( originally published in Hybridmom)

               Bullies probably go as far back as mankind itself. I am sure that’s why you often see in Paleolithic cave painting one person lying on the ground and the other person towering over them with a club in hand. The person with the club is clearly the bully and the guy on the ground, playing possum is the bully’s victim.

           Until recently, all of my kids have survived school and the playground virtually bully- free, and their bones in tact. All of that changed a couple of weeks ago.

             All of my children have a slight build and all of them are somewhat eccentric, but one of my boys is very thin and has not yet hit puberty or had his growth spurt. Instead of blending in with the other kids at the high school he attends, he opts for salmon colored jeans and turquoise t-shirts. He wears his hair in a faux-hawk and sports red plastic sunglasses over his huge blue eyes. All the kids in the high school know him – from the gang bangers, to the theatre kids, the jocks, and the science kids. His nickname around the high school is “salmon pants” and everyone likes him except for one mean kid that is twice his size.

             Two weeks ago, I picked up my son from play rehearsal at the school and his jeans had black marks all over them, his shirt was disheveled and he was holding onto his right arm in pain.

         I asked him what happened and he told me that “Bully X was so outraged that I was going to run against them in a “school club” election that Bully X ripped my book bag and picked me up and threw me on the concrete”.  My son, a freshman also explained that Bully X was a senior.

            This seemed unbelievable to me. In fact, I didn’t believe it. So I called one of the teachers that saw the tail end of the confrontation. To my own disbelief, the teacher confirmed that what my son had said was true. Big Bully X had thrown my reed thin son onto the asphalt. The next day I would discover that the fall caused a hairline fracture in my son’s arm.

          I didn’t know what to do. I had never been bullied in high school – taunted yes by one six foot tall mean girl that would call me names whenever I passed her in the hall – but never bullied. Thankfully, none of my other children had been bullied (that I knew of). I am sure they have all suffered cruel comments and threats at the hands of thoughtless adolescents, but not physical violence. This was scary, uncharted territory for my son and me. I wanted to cry and scream and, truth be told, I wanted to confront this kid.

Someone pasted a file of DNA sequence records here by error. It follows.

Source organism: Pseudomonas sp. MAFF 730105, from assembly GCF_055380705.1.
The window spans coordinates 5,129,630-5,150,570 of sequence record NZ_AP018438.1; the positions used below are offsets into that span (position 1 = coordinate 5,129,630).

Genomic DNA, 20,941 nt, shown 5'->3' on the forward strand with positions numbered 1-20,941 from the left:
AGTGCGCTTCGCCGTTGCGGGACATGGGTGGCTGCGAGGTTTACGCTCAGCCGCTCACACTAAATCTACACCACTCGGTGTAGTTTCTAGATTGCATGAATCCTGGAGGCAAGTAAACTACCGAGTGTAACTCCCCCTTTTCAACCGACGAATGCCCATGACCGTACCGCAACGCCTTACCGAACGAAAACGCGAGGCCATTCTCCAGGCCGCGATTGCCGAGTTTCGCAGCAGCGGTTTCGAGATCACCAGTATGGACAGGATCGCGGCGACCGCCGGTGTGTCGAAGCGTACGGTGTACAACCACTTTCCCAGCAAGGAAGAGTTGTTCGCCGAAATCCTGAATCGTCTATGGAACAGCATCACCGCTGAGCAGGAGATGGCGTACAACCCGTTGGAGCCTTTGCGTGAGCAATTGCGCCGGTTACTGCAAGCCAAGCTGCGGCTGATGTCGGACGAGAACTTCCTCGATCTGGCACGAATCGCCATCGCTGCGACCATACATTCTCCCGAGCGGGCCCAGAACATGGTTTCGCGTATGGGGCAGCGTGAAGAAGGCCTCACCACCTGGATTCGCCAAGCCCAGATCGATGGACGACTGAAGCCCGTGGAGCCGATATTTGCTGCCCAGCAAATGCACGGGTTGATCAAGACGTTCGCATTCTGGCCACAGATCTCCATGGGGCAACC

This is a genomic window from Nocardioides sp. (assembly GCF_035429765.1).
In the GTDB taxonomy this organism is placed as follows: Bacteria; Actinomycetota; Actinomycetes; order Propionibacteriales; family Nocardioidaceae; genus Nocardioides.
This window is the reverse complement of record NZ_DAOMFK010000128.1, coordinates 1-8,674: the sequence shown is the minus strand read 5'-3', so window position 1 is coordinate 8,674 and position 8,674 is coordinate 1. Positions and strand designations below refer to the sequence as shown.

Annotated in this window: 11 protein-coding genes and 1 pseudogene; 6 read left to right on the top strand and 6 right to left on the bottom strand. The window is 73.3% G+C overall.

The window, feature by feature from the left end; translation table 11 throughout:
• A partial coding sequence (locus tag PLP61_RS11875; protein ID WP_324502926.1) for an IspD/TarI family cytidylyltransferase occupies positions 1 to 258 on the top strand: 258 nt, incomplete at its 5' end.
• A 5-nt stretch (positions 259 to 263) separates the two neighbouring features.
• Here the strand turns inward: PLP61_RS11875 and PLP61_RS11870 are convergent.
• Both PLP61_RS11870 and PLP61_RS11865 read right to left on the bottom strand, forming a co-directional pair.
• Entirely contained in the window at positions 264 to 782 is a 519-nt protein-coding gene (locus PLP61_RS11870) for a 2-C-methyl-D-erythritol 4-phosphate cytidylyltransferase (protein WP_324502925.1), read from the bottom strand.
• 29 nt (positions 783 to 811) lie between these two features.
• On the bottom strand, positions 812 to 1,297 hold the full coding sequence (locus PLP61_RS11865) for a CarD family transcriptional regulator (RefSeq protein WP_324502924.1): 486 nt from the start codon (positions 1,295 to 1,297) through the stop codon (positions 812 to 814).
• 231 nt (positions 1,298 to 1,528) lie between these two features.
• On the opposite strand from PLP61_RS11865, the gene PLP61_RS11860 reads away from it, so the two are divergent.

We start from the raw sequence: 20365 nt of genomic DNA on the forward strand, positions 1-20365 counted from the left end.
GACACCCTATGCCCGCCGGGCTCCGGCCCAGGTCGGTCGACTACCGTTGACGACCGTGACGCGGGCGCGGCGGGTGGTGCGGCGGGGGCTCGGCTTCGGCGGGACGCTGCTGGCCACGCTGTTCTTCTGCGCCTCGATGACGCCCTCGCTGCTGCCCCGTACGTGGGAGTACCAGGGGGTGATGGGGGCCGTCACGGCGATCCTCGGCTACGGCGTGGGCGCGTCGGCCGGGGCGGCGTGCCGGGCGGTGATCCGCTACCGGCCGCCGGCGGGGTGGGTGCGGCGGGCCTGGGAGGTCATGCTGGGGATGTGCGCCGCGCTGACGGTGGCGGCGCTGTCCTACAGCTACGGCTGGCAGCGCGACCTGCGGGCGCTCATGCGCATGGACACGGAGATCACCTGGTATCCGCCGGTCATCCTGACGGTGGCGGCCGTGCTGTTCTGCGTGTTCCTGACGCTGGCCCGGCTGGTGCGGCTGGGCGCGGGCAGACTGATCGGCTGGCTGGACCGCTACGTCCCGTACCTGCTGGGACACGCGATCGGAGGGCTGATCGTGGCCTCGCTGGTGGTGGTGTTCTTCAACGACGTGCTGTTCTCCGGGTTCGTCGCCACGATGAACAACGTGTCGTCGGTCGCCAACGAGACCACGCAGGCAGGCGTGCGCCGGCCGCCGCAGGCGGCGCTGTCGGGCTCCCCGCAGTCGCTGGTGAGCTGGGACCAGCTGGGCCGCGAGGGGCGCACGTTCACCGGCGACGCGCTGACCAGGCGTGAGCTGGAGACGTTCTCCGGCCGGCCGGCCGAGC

Thank God I had enough common sense to NOT confront Bully X, but I did call the big bully’s mom. This experience was shocking.

                On my first phone call the mom hung up on me when I identified myself and told her why I was calling. I immediately called back. There was a calm in my voice that I did NOT recognize as my own. I explained to the mother that I understood how difficult it is to be mom and that I was not blaming her for her child’s actions. Momma bully starting screaming at me and defending her child’s behavior. I still don’t know how I remained calm on the phone, but I did. I gently explained to the mother that it was well within my rights to file assault and battery charges at the local police station against her 17-year-old child. I also explained that I did not want to that. All I wanted to know was how she was going to handle this issue in her home and what the consequences were going to be. The mom promised repeatedly to call me back the next day after she settled on a punishment. She also vowed to cover the doctor’s co-payment. She has never called me back and does not return any of my calls. She is a bully enabler.

           This whole event has left me with a lot of questions. I do not condone physical or emotional violence but I also see this for what it is: a high school fight. I know that if I filed a police report Bully X would most likely be arrested and brought up on charges. But is that what is best for the Bully?  High school fights have been going on for a long, long time and until recently parents did not press charges and most kids out grow this phase.

            I am saddened by the Bully mom’s response because instead of taking responsibility she has chosen to bury her head.

      I feel guilty about my response to the issue because in a world where even the teachers and administrator look to “ restraining orders” and “assault charges” as a solution, I have chosen to seek the path of conversation and personal accountability. This path is clearly failing because the mother won’t return my calls. I want my son to know that I love him and that the child that hurt him is being punished, but in all likelihood Momma bully is doing nothing to punish her child.

             What would you do my dear readers and what road do we need to steer our kids down? I would like to see moms continue to build bridges of understanding and reach out even when someone is not yet ready to grasp our hand. But it’s hard to walk this path without a big stick.